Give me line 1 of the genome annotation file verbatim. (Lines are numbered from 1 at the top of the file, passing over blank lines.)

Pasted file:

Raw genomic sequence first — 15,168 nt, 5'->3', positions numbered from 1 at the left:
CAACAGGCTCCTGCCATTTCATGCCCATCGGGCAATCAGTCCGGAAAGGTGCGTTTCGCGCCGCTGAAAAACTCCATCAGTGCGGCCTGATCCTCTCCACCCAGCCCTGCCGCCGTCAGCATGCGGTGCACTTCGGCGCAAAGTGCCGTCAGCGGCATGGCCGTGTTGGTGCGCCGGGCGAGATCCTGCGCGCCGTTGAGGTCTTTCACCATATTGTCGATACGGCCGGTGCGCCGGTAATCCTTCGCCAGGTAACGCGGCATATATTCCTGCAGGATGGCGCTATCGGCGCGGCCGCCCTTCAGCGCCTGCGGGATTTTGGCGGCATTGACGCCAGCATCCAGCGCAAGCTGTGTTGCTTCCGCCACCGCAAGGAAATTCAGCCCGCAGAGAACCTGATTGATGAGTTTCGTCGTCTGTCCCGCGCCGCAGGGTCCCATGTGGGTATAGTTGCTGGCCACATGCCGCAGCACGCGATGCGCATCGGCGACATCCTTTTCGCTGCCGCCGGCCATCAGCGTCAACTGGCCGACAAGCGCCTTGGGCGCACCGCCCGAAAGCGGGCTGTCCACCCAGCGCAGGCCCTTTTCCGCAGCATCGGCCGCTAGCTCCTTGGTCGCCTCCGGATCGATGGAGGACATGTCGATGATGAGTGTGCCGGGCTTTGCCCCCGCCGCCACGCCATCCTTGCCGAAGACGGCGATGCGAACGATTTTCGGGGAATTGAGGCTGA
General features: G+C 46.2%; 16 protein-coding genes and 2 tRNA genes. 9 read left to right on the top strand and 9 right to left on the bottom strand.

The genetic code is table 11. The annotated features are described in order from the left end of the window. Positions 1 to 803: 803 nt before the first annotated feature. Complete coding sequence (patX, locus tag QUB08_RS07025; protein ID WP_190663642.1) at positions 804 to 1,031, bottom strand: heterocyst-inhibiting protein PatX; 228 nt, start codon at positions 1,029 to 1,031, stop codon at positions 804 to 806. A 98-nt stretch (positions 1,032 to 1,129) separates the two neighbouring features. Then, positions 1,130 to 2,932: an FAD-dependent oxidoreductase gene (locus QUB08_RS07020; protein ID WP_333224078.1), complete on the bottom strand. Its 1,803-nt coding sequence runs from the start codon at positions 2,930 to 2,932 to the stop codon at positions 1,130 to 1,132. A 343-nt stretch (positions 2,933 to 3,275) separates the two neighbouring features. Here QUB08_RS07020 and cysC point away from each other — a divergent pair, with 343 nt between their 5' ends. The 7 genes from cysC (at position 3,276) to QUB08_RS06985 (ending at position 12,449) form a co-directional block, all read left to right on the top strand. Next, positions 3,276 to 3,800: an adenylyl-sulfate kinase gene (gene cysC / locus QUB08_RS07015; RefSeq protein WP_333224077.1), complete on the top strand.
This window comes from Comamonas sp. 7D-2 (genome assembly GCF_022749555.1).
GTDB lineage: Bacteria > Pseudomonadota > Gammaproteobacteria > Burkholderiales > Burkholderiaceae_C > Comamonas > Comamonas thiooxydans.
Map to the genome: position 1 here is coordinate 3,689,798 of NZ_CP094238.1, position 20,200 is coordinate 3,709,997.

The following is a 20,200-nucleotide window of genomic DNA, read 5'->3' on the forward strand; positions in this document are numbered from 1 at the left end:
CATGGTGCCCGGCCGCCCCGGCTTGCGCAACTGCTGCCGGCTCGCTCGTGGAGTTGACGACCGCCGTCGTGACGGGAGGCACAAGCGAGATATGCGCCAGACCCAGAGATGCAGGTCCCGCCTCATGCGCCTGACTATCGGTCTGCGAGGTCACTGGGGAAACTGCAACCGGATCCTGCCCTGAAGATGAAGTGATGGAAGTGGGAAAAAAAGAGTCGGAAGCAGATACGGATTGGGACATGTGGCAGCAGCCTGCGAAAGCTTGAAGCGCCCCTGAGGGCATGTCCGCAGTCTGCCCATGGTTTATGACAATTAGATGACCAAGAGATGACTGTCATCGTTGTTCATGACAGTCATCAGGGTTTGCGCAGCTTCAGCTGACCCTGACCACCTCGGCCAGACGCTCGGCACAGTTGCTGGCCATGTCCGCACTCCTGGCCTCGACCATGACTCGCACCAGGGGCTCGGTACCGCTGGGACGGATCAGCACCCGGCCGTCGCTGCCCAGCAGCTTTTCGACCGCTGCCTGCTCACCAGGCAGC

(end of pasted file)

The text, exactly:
Raw genomic sequence first — 15,168 nt, 5'->3', positions numbered from 1 at the left: